A creative duo from Mindshare in Bangladesh won gold in the 2022 Young Spikes integrated competition with a proposal to overcome vaccine hesitancy.
With their concept for overcoming vaccine hesitancy through a combination of provocative messages about beliefs and behavioural incentives, a creative duo from Asiatic Mindshare in Bangladesh has won gold in the Young Spikes 2022 integrated competition. Shaikh Nafis Fuad, a copy supervisor, and Israt Anowar Tithi, senior executive in client servicing, topped a field of 20 teams in their first time entering the competition.
Their winning proposal for a vaccine-promotion programme was entitled, ‘Beliefs Can Be Deadly’. The annual Young Spikes competitions are aimed at creatives aged 30 or under, who work on a brief from a real client and present a 10-slide presentation outlining a proposal that uses at least three media channels and provides examples/visuals of campaign activation, along with a written submission.
The client in the competition, Gavi, the Vaccine Alliance, is a public-private global health partnership that works to increase access to immunisation in developing countries. The campaign objective was to change negative perceptions about Covid-19 vaccines and encourage vaccination.
A juror, Morihiko Hasebe, global executive creative director at Hakuhodo, called Fuad and Tithi’s campaign a great idea that would “help people positively face serious issues”. Another judge, Will Brockbank, GM for global marketing at Zespri International, said the proposal was “very clear, based on broad insight and will definitely force behaviour change”.
In an interview with Campaign Asia-Pacific, Fuad and Tithi discussed how they came up with the idea, what they learnt from the brief process, how the Young Spikes competition has helped their career development.
Fuad and Tithi first teamed up last year. When they received the brief, they started by going out to the streets to talk to random people about their attitudes toward vaccines. At the same time, they did peer research and asked their vaccine-hesitant colleagues and friends about their thoughts.
Based on this research and communication, they got lots of insights about the reality of vaccine hesitancy and crafted the creative idea, ‘Beliefs Can Be Deadly’. The core of the idea was to combat religious and cultural objections, as well as rumours and misinformation, by using scientifically proven facts, but packaged in a key message that “blind belief” can be deadly.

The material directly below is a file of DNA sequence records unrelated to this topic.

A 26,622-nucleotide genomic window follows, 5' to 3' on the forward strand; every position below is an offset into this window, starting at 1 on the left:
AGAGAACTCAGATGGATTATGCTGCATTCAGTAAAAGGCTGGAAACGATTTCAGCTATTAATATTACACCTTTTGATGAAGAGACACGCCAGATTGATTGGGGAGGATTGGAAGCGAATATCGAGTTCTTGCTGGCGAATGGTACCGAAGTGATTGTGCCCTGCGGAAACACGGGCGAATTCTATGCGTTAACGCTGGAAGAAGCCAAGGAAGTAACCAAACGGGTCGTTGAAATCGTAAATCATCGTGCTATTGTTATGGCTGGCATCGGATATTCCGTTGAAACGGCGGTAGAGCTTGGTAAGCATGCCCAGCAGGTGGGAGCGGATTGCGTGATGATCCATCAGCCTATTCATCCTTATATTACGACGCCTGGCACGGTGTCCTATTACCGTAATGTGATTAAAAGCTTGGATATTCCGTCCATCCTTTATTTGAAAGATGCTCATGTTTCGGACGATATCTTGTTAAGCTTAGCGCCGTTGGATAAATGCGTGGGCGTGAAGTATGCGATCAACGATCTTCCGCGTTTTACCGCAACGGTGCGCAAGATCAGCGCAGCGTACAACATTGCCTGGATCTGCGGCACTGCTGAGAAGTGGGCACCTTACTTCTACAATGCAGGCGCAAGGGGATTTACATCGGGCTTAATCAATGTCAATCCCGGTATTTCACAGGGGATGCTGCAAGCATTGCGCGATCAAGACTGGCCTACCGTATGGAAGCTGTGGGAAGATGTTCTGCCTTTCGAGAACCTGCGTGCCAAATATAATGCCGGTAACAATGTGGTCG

“The media does not promote how many people are getting well because of the vaccine, how many people are getting away with less suffering, just because of the vaccine,” Fuad said. Belief based on misconception and rumours is deadly, the proposed campaign argues: “Don’t listen to rumours. Act on the facts.”
In addition to the creative posters shown above, the campaign idea includes an outdoor activation. “In the middle of roads we were going to plan a booth where it will be written like ‘push to get a surprise’, and there will be a button,” Tithi said.
However, pushing the button would result in a loud noise or some other kind of shocking result, teaching the lesson that it’s not a good idea to act on random information you just happen to come across, followed up with positive information about the vaccines.
In addition, the creative duo believes that you need to know why people are not planning to take the vaccines and “make it easy” for them to change their mind, either with a behavioral incentive or simply by making it super easy to get vaccinated. The campaign idea also includes “organic proof” and an “incentive-based activity” to persuade people to go for their vaccines. The organic proof portion would involve inviting vaccinated people and doctors to share positive views of the vaccine through social media.
For the incentive portion, the duo suggested a government-supported programme that would offer free mobile talk time. In their research, Faud and Tithi had found that some vaccinated people actually went for their vaccines spontaneously, suggesting that even a small amount of talk time, worth 10 to 20 Bangladeshi taka (about US$0.12 to US$0.24) could be enough to get some lower- or middle-income people jabbed.
Fuad and Tithi worked on the brief alongside their day jobs. Fuad has over five years of experience in the creative industry, starting as a copywriter. Tithi began to work in 2018, but has only worked in the agency world for a year or so.
|Gold||Beliefs Can Be Deadly||Shaikh Nafis Fuad, Israt Anowar Tithi|
|Silver||Trick or Truth||Hoang Kim Ngoc Bich, Tran Minh Quan|
|Bronze||Listen to Your Kids||Andra Miyanka, Nadita Putri Hapsari|
The pair also took part in Young Lions Bangladesh, and said the competitions have made them “incredible partners” and “a super team”. “Spikes taught an important lesson of market research,” Fuad said. Talking to people and getting real insights, rather than just reading information online, showed that “what people think actually is really different from what the media are feeding us”.
Tithi learnt that presentation is much more about the strength of an idea than the slides. “This competition gave us a lot more confidence,” she added. Though their winning campaign is just a proposal, the well-designed and well-presented brief has already changed the mind of at least one real person: A colleague who had not yet been vaccinated was convinced by the campaign ideas and went ahead to get jabbed.
This article was first published in Campaign Asia.
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